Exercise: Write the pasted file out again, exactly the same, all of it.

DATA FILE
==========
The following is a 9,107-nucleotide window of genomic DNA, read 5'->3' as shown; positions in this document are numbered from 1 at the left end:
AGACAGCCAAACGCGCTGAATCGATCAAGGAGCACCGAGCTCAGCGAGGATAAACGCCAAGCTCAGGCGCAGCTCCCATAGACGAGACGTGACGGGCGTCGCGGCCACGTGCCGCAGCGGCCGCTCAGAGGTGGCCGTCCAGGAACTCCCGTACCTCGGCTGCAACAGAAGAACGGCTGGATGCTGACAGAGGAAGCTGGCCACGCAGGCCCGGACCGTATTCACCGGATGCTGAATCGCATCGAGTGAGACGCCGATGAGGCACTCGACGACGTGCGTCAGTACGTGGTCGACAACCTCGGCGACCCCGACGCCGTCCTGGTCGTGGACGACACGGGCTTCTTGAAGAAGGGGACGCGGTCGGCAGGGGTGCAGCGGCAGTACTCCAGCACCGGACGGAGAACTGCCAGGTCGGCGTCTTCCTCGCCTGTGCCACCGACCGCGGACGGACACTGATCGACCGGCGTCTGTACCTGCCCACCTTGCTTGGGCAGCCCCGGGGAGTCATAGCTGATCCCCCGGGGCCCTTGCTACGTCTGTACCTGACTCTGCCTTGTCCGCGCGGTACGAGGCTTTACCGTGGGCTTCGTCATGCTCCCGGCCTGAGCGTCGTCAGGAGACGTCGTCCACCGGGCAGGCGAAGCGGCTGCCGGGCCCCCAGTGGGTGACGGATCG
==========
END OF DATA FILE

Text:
The following is a 9,107-nucleotide window of genomic DNA, read 5'->3' as shown; positions in this document are numbered from 1 at the left end:
AGACAGCCAAACGCGCTGAATCGATCAAGGAGCACCGAGCTCAGCGAGGATAAACGCCAAGCTCAGGCGCAGCTCCCATAGACGAGACGTGACGGGCGTCGCGGCCACGTGCCGCAGCGGCCGCTCAGAGGTGGCCGTCCAGGAACTCCCGTACCTCGGCTGCAACAGAAGAACGGCTGGATGCTGACAGAGGAAGCTGGCCACGCAGGCCCGGACCGTATTCACCGGATGCTGAATCGCATCGAGTGAGACGCCGATGAGGCACTCGACGACGTGCGTCAGTACGTGGTCGACAACCTCGGCGACCCCGACGCCGTCCTGGTCGTGGACGACACGGGCTTCTTGAAGAAGGGGACGCGGTCGGCAGGGGTGCAGCGGCAGTACTCCAGCACCGGACGGAGAACTGCCAGGTCGGCGTCTTCCTCGCCTGTGCCACCGACCGCGGACGGACACTGATCGACCGGCGTCTGTACCTGCCCACCTTGCTTGGGCAGCCCCGGGGAGTCATAGCTGATCCCCCGGGGCCCTTGCTACGTCTGTACCTGACTCTGCCTTGTCCGCGCGGTACGAGGCTTTACCGTGGGCTTCGTCATGCTCCCGGCCTGAGCGTCGTCAGGAGACGTCGTCCACCGGGCAGGCGAAGCGGCTGCCGGGCCCCCAGTGGGTGACGGATCG